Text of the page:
WELFARE CHIEF UNDER SCRUTINY
NEWSWORTHY OR NOT?
Indian gaming slots for sale
An agreement reached with the Pala Band of Mission Indians of San Diego on March 6 is being used as a model for contracts with the state's more than 100 tribes. The contract would allow 199 slot machines per tribe and that the machines' winnings be linked to the number of players -- not the house as they are now, similar to state-run lotteries.
For tribes without casinos, the right to those 199 machines can be leased to other tribes at $5,000 per machine, according to a report in the San Francisco Chronicle. Each Indian-run casino may have up to 975 units.
Under the agreement, tribes have until early May to sign a pact with the state or risk closure of their casinos. Both the Trinidad Rancheria and the Rohnerville Rancheria are said to have drafted letters of intent endorsing the compact.
For most Indians, the issue behind the do-or-die agreement is one of sovereignty.
"It's given the state of California too much control in our affairs," said Smith River Rancheria Chairman William Richards, who said he will not sign the agreement.
The rancheria, located north of Crescent City, runs the Lucky 7 casino. Its members are supporting the California Nations Indian Gaming Association's efforts to have the U.S. secretary of the interior intervene. The coalition is also considering taking the question to the voters in a ballot initiative, Richards said.
In related news, a proposed statewide initiative backed by some North Coast tribes was filed with state officials aimed at broadening the state's definition of legal gaming devices.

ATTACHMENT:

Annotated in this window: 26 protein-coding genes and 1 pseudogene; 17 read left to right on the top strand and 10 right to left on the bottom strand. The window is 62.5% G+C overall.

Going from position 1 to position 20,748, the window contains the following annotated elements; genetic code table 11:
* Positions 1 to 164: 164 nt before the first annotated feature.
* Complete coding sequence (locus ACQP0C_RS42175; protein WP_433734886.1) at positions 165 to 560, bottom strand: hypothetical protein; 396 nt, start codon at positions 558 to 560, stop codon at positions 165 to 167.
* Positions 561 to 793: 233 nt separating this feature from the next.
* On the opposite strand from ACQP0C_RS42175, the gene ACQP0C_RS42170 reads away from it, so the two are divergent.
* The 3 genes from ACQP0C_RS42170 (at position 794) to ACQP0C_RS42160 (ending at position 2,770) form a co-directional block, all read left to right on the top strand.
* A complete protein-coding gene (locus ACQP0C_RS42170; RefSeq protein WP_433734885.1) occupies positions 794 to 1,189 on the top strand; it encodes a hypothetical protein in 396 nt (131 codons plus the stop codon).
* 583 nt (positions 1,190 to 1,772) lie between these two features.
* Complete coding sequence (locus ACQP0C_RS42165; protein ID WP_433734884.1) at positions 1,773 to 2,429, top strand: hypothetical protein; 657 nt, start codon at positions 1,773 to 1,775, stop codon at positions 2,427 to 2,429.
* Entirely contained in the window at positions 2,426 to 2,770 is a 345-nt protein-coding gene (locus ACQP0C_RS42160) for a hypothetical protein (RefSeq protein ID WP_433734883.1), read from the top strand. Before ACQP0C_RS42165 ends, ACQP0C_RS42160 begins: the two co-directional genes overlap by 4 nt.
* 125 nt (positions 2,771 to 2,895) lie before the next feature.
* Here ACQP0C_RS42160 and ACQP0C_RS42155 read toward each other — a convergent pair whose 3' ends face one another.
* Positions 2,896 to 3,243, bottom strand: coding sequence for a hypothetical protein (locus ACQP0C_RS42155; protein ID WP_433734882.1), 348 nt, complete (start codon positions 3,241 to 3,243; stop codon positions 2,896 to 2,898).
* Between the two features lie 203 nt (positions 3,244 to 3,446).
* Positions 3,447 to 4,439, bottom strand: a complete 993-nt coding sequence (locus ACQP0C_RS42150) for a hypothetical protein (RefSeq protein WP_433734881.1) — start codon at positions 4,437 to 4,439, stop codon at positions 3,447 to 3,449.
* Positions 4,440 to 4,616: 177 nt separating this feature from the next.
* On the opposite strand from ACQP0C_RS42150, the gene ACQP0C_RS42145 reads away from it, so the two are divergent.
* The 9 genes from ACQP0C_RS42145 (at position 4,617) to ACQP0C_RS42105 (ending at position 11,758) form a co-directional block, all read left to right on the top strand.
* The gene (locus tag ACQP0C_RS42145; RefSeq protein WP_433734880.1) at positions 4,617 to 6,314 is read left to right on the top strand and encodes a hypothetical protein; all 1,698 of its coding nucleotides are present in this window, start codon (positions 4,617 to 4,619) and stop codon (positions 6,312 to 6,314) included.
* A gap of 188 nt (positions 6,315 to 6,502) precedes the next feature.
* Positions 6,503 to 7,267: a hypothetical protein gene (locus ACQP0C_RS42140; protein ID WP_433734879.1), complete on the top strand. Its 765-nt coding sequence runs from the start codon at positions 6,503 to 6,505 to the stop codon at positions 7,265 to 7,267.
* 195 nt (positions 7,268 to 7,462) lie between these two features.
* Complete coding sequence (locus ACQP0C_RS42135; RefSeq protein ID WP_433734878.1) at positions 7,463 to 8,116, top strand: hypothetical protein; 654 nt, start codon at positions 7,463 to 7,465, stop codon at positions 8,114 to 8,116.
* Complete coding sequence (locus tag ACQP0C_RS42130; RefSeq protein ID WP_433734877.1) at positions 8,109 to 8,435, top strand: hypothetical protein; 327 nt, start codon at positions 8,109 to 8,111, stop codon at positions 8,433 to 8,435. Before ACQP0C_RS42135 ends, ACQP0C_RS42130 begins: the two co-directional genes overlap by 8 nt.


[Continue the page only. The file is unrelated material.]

Wrecking ball for gazebo?
A move is on to level Eureka's Old Town Gazebo and create a flat, open European-style plaza.
That's the recommendation of a draft study of the site commissioned by the Eureka Redevelopment Agency. The proposal, written by architect Martha Jain and released in December, offers several options for redoing both the Old Town Square and Clarke Plaza -- the secluded area across from the Clarke Museum. The last significant change to the public areas generated criticism when horseshoe-shaped benches were removed in an attempt to reduce illicit activity.
Eureka Main Street Executive Director Charlotte McDonald said the reasoning behind revamping the Gazebo area is to make the public space more "user-friendly." As it is, businesses on the back of the square such as Sjaak's Fine Chocolate and Humboldt's Finest are hidden.
The city first considered changes for the public areas two years ago. The design review proposes several options: removing the gazebo, moving the fountain to an off-center position, shrinking planters, adding two double-sided benches and raising F Street to the same level as the Plaza, among others. Opening Clarke Plaza to the street is the primary revision suggested for the public area near Opera Alley.